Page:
It seems as if there is a new device hitting the market every other day. Have you ever stopped to think about what this means for the Web? What will user experiences look like five years from now if this trend of making every object into a “smart” object continues? Josh Clark spoke at the fifth Maker Series of the year and told us that as designers and developers, we need to think less about creating great desktop and mobile experiences and more about creating great, complete experiences.
A Mambo Between Devices
Josh offered some helpful wisdom for crafting great experiences across multiple devices—the “multidevice mambo” as he called it.
Studies show that 90% of consumers participate in the MAMBO or Multidevice Actions and Movement Between Objects. Think about the last time you found a product on your phone, placed it in a digital cart, and then went to checkout on your laptop, only to find your cart empty. Or the last time you emailed yourself a file in order to transfer between devices. There has to be a better way! Josh says the solution is to close the gap between when people decide something and when they take action. A good principle to remember is this: the best interface is the one that is closest at the moment.
We need to think less about creating great desktop and mobile experiences and more about creating great, complete experiences.
These ideas should ooze out of the products we design and build. Experiences should be fluid with no interruptions if the device or environment changes while a user is completing a task. Some companies are already tackling this issue (think Apple’s Airdrop or Google Docs), but it is clear that more work needs to be done.
Thinking UX Beyond the Screen
There’s more to the Web than screens. Josh talked about the link between the physical world, devices, platforms, and the Internet. He calls it the “Cha-Cha between channels,” and it’s important to consider as the number of devices connecting to the Internet continues to grow. UX teams no longer need to consider just phones, tablets, and computers; there’s an entire ecosystem of connected watches, cars, TVs, glasses, coffee pots, dishwashers, etc., that can play a role in a user’s experience—not to mention their actual physical environment.
The goal is not to make things and devices talk to each other but to have a better conversation. Ultimately, systems need to be smart enough to know when they are not smart enough.
Josh pointed out that “interfaces are really fragile.” Meaning, we are constantly creating and updating websites and other digital interfaces, only to change them a few months or years later. What has lasting impact is the system underneath everything. To create great experiences across devices, we have to focus on the underlying systems and ensure that the correct information can be transferred and accessed when needed. As Josh pointed out, the goal is not to make things and devices talk to each other but to have a better conversation. Ultimately, systems need to be smart enough to know when they are not smart enough.
When devices communicate and “just work” in an effortless way for the user, the result is magical. We spent the afternoon session of the Maker Series dreaming up ways to turn ordinary household objects into “magical” devices. Josh led an exercise to help everyone dream of the potential for so-called enhanced objects. After all, don’t we all want things to be magical? Josh pointed out that most connected devices strive to fulfill five magical behaviors that we desire: telepathy, safekeeping, immortality, teleportation, and expression. While nothing can currently promise immortality, many strive to move us in that direction. Think of how the Fitbit monitors your health with the goal of giving you many years of healthy living. We want more of these magical ideals; therefore, we buy into things that promise to move us in that direction.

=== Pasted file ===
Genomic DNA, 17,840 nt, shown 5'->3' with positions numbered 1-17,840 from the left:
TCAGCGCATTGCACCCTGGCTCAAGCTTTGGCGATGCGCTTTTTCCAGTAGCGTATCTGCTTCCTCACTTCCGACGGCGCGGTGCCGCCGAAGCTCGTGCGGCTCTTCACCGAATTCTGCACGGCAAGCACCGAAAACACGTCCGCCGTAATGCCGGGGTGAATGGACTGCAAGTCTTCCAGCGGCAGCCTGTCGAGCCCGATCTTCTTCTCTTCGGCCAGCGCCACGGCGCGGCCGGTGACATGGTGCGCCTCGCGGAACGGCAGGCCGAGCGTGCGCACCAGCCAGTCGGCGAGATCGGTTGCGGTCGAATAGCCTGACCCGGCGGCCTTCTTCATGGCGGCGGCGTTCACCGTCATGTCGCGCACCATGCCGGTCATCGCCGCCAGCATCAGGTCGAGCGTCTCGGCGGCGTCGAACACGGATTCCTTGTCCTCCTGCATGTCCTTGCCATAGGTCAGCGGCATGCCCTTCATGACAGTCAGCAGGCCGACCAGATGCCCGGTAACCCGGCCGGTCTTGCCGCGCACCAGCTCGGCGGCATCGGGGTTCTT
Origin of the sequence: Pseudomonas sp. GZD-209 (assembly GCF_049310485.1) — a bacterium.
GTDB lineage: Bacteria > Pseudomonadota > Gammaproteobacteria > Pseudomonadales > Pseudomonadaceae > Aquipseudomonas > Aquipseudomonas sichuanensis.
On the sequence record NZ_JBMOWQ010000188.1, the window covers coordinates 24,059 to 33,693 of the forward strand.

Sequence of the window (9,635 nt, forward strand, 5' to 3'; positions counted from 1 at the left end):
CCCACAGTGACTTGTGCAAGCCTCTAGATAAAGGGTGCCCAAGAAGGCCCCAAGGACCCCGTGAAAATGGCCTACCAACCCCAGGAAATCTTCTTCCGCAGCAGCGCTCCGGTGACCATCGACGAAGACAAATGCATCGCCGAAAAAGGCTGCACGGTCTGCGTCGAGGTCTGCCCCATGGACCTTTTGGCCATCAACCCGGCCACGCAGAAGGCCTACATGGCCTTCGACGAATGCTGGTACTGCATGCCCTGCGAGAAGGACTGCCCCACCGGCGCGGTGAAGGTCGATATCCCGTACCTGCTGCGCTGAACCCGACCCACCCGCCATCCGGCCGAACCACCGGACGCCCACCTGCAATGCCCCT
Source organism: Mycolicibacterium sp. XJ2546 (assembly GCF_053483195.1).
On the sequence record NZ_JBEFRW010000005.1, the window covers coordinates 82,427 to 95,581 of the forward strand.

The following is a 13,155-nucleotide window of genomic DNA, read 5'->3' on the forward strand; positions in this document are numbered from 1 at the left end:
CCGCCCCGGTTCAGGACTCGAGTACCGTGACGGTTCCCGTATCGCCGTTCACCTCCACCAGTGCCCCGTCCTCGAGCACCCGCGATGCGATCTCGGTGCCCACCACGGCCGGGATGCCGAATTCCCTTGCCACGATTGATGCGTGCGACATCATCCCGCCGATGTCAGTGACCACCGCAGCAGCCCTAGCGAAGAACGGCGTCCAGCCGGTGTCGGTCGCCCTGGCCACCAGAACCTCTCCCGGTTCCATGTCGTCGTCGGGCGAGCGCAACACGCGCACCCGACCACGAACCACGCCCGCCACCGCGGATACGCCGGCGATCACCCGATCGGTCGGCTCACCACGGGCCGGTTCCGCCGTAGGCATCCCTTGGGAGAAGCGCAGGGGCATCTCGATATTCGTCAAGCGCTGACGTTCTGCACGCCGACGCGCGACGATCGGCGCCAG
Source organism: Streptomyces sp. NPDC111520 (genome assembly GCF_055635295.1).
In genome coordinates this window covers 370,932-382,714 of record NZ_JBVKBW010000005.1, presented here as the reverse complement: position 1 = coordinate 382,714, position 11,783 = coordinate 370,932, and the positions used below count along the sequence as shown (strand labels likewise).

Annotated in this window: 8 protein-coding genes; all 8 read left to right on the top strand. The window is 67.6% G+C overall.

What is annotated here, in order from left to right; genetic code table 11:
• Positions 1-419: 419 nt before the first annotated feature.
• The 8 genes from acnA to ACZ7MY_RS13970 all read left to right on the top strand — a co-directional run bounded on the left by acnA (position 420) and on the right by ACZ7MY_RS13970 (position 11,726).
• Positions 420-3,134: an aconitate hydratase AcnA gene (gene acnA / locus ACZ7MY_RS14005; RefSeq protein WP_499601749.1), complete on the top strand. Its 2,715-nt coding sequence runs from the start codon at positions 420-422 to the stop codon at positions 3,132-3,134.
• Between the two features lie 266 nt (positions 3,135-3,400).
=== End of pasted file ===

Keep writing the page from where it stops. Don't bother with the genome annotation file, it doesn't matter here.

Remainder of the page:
We split up into smaller groups, with each group receiving a different household object. My group considered the magical possibilities of a pair of weights. This required ignoring our practical minds and focusing on the “what if.” To start, we examined what the weights do, who and what they interact with, and what other objects or experiences are involved when people use them. We listed these out on sticky notes and then grouped everything into three potential use cases. Josh then instructed us to dream up magical abilities for the objects that would help users attain one of the five magical behaviors. Our grand idea was the weights were actually a fitness partner to help athletes’ health (related to the idea of immortality) by dynamically adjusting their mass and weight to push athletes to their maximum workout potential. This idea may seem crazy, but the point of the exercise was not to be realistic but rather to dream up a magical experience.
Make Your Own Magic
From a more practical perspective, we can apply this same principle when considering UX design. It helps us think less about just an interface or a single interaction and more about a cohesive experience that will create a magical, beneficial experience for users. Let’s not be afraid to dream big and imagine the “what if” scenarios that will create magical experiences for our users. Josh delivered a great talk and exercise that will help us all build great experiences for users who mambo from one device to another.